'They shot the wrong guy' says ex-wife of homeowner police shot dead during reported robbery
Brenda Thompkins awoke early Sunday morning to find a stranger standing near the bed in which she and her ex-husband, Christopher Thompkins, were sleeping on the second floor of his Larimer home. Startled, the couple jumped out of bed, and the intruder fled the room, Thompkins said.
Minutes later, Pittsburgh police officers responding to a burglary call at the house in the 100 block of Finley Street arrived, according to Public Safety spokeswoman Sonya Toler. It was shortly before 4 a.m. When officers tried to enter the house from the front porch, someone inside began shooting in their direction, Toler said. Officers returned fire, killing the 57-year-old homeowner later identified by the Allegheny County Medical Examiner's Office as Christopher Thompkins.
“They shot the wrong guy,” said Brenda Thompkins, 51, of Penn Hills. “He didn't want to hurt no cops. He was trying to save his mother.”
She said her ex-husband was concerned about his mother, who was in a room downstairs. Brenda Thompkins said she has a license to carry a pistol, which her ex-husband asked her for after the intruder left the room. She said he retrieved the gun from her purse and left the room.
“He was just saying, ‘My mom, my mom,'” Brenda Thompkins said. “That's all he was worrying about.”
Brenda Thompkins said she then called 911 and fled onto a roof behind the house, although she said she believes an alarm company first contacted police. She heard gunshots, and a few minutes later police came in and took her from the roof, she said. On her way through the house, she saw her ex-husband's body under a blanket on the stairs. Another man was handcuffed and seated on a couch downstairs, she said.
Christopher Thompkins was pronounced dead at 4:08 a.m., according to the Medical Examiner's Office.
On Monday morning police said that Juan Brian Jetter-Clark, 23, was arrested and charged with criminal trespass.
As is protocol, the officers involved in the shooting have been placed on administrative leave, Toler said.
“There is an ongoing investigation with oversight of the Allegheny County District Attorney's Office,” she said. “Additional information will be released by the Bureau at the appropriate time.”
Toler said the pair are male patrol officers from Zone 5. One of the officers has been on the force 7 1⁄2 years and the other 4 1⁄2 years. Both were in uniform during the shooting, Toler said.
No officers were injured during the shooting, Toler said.
Pittsburgh police said they would not identify the officers until after the investigation is complete. Acting Chief Scott Schubert declined comment while at the scene Sunday afternoon.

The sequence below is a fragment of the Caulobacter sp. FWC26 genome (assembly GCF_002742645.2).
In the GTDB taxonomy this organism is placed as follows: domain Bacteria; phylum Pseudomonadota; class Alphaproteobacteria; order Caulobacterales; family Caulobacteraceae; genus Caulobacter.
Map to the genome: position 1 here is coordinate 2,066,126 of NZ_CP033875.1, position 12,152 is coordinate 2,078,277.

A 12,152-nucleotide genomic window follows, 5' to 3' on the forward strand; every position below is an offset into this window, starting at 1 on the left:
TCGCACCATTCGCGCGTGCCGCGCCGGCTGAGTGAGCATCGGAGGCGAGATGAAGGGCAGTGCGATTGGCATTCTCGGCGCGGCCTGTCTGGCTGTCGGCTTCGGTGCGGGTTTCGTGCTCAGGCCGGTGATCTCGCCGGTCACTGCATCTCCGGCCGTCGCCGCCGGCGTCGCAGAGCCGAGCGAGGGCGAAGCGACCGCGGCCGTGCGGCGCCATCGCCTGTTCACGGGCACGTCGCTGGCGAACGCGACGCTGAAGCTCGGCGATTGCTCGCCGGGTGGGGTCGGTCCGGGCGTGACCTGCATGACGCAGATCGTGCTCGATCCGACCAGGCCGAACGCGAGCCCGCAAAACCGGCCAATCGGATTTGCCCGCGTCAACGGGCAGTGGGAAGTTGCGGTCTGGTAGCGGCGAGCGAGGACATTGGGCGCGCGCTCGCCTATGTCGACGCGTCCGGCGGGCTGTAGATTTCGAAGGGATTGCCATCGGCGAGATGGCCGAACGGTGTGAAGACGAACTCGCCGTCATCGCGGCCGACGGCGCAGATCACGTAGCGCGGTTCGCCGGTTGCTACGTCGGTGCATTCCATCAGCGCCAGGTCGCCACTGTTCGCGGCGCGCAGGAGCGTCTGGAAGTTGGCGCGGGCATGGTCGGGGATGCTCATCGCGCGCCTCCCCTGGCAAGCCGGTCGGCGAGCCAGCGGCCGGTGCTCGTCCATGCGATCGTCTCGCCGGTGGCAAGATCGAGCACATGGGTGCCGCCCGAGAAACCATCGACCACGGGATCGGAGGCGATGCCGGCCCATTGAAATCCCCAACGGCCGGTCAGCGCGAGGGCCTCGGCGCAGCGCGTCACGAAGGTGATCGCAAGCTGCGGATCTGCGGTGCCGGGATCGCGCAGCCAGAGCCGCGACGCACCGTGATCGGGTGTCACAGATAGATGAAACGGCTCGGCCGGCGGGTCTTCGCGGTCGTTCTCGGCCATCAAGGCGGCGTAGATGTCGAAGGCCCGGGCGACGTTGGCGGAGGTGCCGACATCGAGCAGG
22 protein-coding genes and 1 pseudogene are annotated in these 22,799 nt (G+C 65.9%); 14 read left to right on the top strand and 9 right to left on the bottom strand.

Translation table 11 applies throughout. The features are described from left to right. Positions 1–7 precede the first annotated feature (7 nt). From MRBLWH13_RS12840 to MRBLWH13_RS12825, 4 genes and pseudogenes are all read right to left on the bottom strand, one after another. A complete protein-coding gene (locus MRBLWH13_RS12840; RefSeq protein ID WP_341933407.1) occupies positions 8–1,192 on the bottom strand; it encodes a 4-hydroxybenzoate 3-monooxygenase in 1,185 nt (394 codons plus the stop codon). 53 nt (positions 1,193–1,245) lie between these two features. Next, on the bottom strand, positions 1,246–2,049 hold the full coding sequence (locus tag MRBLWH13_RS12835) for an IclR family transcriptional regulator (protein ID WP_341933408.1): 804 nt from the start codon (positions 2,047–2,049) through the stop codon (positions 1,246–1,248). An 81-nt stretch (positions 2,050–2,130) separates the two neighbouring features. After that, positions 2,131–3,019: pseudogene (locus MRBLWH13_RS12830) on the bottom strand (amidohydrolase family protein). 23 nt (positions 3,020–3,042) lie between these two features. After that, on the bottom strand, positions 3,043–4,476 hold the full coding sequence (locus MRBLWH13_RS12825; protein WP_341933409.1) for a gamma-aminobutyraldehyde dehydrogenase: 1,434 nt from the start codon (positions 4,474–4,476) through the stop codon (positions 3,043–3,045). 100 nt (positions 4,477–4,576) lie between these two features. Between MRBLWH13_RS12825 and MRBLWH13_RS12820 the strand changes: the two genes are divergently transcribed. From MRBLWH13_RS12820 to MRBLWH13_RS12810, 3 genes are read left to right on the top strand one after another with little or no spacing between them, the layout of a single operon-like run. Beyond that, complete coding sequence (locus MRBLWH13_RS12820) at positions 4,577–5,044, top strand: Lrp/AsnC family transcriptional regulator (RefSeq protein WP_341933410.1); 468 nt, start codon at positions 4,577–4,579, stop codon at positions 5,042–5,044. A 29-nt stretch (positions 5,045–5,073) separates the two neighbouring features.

District Attorney spokesman Mike Manko said the office had no comment.
Robert Swartzwelder, president of Fraternal Order of Police Fort Pitt Lodge 1, said it is union policy not to comment on matters pending investigation.
Beth Pittinger, executive director of the Citizens Police Review Board, could not immediately be reached for comment.
Officers in police-involved shootings are not interviewed until 48 hours after the incident, Toler said.
Pittsburgh police on Sunday were trying to determine whether video cameras at the front and rear entrances of the house contained footage of the shooting, Toler said. Three other people — including an elderly woman — who live in the house were home at the time of the shooting, Toler said.
Police removed for evidence a front screen door that had six to eight holes in it. It was unclear whether the holes were the result of the shooting. There were no holes in the front door, which remained attached to the house after police removed the screen door.
County assessment records indicate Thompkins bought the home in 2011.
He ran afoul of the law years earlier.
Court records show Christopher Thompkins was convicted of homicide in connection to a 1994 incident and sentenced to serve seven to 15 years in prison. His sentence was vacated in 1999.
Brenda Thompkins said her ex-husband had worked multiple jobs and owned a cleaning business. She said they reconciled and became a couple again about seven years ago.
“He was a good guy, changed his whole life around,” Brenda Thompkins said.
George Phillips, 65, a former Pittsburgh police officer who lives on the 500 block of Finley, said he chatted often with Thompkins about sports and about Thompkins' cars — a Jaguar and, more recently, a BMW. He said Thompkins dressed nicely and was often home.
“He never bothered with anybody. His house was immaculate,” Phillips said.
Phillips said he has lived in the neighborhood more than 30 years. He said the street, blocks away from Washington Boulevard, is normally quiet and safe.
Other neighbors who did not want to be identified said gunshots sometimes can be heard in the distance from nearby Homewood but otherwise described the area as quiet.
Wes Venteicher is a Tribune-Review staff writer. Reach him at email@example.com.